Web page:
Dos and Don’ts for the Insurance Company’s Independent Medical Examination

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Dos and Don’ts for the Insurance Company’s Independent Medical Examination

October 26, 2015
By jhartle@lgslaw.net

As we explained last week, Ohio law permits an insurance company to force you to submit to a medical examination by a doctor they have hired to diminish the nature of your injuries. Today, we have some Dos and Don’ts to help turn the tables in your favor:


  • Be honest and cooperate with the examining doctor.
  • Be polite, pleasant and courteous with the doctor and staff, but remember that this examination is a serious matter.
  • Give the doctor a brief, accurate history on how your injury occurred.
  • If the doctor asks you about any previous injuries or illness, be honest and tell him/her about any previous injuries or illness you have had, and what treatment you had for those conditions.
  • If you are unable to perform any activity because of your injuries, tell the doctor about what it is you cannot do and why.
  • If you are unable to work because of your injuries, tell the doctor that and explain that you would return to work immediately if you could.
  • Ask the doctor to forward a copy of his report to your primary care doctor and any other doctors who are treating you for your injuries (he/she will probably deny this request, but ask anyways).


  • Don’t fill out any paperwork or intake sheet when you arrive for your appointment. You are not required to do so under Ohio law.
  • Don’t lie to the doctor. This WILL undermine your entire case.
  • Don’t exaggerate your condition or symptoms. Don’t moan, groan, wince, or whine every time the doctor touches you.
  • Don’t try to outsmart the doctor, you cannot do it. These doctors have performed hundreds or thousands of these exams, and have seen every trick in the book.
  • Be clean and appropriately dressed. If you come to the examination looking like you just got done doing yard work or working on a car, this will be noted in the examination report.
  • Do NOT wear high heels or any type of raised shoe to the appointment.
  • Don’t jump on and off the exam table
  • Remember that the “exam” is not over until you are completely gone from premises. Don’t run to your car, don’t horseplay in the parking lot, don’t jump down the stairs, etc., while leaving the examination.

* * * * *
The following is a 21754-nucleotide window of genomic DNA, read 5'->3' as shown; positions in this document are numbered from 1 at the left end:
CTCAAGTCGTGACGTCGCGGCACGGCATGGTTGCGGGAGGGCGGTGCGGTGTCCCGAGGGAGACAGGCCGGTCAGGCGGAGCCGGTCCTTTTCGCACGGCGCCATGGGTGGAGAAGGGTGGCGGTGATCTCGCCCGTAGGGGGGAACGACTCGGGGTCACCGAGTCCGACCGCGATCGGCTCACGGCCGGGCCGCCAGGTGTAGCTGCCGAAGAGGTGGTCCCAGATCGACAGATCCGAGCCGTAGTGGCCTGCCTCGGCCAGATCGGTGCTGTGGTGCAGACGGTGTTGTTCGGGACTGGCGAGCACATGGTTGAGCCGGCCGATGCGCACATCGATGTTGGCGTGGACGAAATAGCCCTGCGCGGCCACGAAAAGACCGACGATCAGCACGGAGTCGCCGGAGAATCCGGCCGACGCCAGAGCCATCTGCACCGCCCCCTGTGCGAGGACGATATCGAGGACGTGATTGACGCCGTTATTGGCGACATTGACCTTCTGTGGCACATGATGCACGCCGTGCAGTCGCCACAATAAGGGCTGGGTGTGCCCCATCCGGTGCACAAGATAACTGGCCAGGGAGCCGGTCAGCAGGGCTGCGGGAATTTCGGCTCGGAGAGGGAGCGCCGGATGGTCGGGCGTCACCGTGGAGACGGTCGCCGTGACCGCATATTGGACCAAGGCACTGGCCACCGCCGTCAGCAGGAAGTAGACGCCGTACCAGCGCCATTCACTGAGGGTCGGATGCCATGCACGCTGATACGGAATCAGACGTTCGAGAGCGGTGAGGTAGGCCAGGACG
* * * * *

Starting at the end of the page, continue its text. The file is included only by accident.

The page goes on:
• Don’t use medical jargon or terminology when describing your symptoms. It makes it looked like you were coached or prepared in what to say.
  • If you have a neck injury, don’t jerk your head back and forth following the doctor around the room. He is trying to see if you are able to follow him quickly.
  • Don’t talk about your case, your lawyers, the other lawyers, the other party, etc. He/She doesn’t need that information.
  • Don’t talk about anything but your injuries and symptoms, and how they affect your activities of daily living. This is a physical examination. The doctor does not need to know about your family, your education, your work history, etc.
  • Don’t ask the doctor for pain medication.
  • Don’t volunteer any information. Answer the questions from the doctor with brief, accurate responses.

If you follow these simple guidelines, your Insurance Medical Examination will go smoothly and diminish the insurance company’s chances of hurting your case.
Lafferty Gallagher & Scott, LLC has been representing injured victims get the compensation they deserve for more than 42 years. If you or a loved one has suffered injury or death due to the negligence of a motorist or truck driver, the negligence of a medical professional, or because of unsafe conditions upon the premises of another, contact the professional attorneys at Lafferty Gallagher & Scott today. We have helped thousands of victims and look forward to helping you!
The information contained in this blog post is general information, and should not be treated as legal advice. No attorney/client relationship exists between the reader and Lafferty, Gallagher & Scott, LLC without a signed Attorney Contract Agreement of Representation. Each case is unique and past results should not be treated as a guarantee of the results in your case.










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